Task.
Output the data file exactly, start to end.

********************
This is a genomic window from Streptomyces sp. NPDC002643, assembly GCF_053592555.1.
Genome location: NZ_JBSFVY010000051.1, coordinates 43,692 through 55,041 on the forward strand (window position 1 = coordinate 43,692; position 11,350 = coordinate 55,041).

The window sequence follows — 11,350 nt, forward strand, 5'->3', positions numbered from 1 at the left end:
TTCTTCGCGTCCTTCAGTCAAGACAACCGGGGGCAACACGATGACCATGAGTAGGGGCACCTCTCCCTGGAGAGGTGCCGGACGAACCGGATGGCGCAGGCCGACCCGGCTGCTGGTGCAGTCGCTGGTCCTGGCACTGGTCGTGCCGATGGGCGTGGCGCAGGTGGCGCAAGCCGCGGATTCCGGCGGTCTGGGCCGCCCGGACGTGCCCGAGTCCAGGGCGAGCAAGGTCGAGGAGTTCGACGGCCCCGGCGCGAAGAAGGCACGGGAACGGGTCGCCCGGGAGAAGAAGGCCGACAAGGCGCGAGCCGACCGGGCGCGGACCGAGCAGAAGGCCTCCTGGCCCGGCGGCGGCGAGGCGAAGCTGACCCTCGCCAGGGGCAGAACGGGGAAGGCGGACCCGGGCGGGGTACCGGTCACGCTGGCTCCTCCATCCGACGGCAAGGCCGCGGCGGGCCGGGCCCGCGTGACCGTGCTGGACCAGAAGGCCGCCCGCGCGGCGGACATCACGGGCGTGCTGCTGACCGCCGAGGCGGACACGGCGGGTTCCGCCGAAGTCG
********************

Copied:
This is a genomic window from Streptomyces sp. NPDC002643, assembly GCF_053592555.1.
Genome location: NZ_JBSFVY010000051.1, coordinates 43,692 through 55,041 on the forward strand (window position 1 = coordinate 43,692; position 11,350 = coordinate 55,041).

The window sequence follows — 11,350 nt, forward strand, 5'->3', positions numbered from 1 at the left end:
TTCTTCGCGTCCTTCAGTCAAGACAACCGGGGGCAACACGATGACCATGAGTAGGGGCACCTCTCCCTGGAGAGGTGCCGGACGAACCGGATGGCGCAGGCCGACCCGGCTGCTGGTGCAGTCGCTGGTCCTGGCACTGGTCGTGCCGATGGGCGTGGCGCAGGTGGCGCAAGCCGCGGATTCCGGCGGTCTGGGCCGCCCGGACGTGCCCGAGTCCAGGGCGAGCAAGGTCGAGGAGTTCGACGGCCCCGGCGCGAAGAAGGCACGGGAACGGGTCGCCCGGGAGAAGAAGGCCGACAAGGCGCGAGCCGACCGGGCGCGGACCGAGCAGAAGGCCTCCTGGCCCGGCGGCGGCGAGGCGAAGCTGACCCTCGCCAGGGGCAGAACGGGGAAGGCGGACCCGGGCGGGGTACCGGTCACGCTGGCTCCTCCATCCGACGGCAAGGCCGCGGCGGGCCGGGCCCGCGTGACCGTGCTGGACCAGAAGGCCGCCCGCGCGGCGGACATCACGGGCGTGCTGCTGACCGCCGAGGCGGACACGGCGGGTTCCGCCGAAGTCG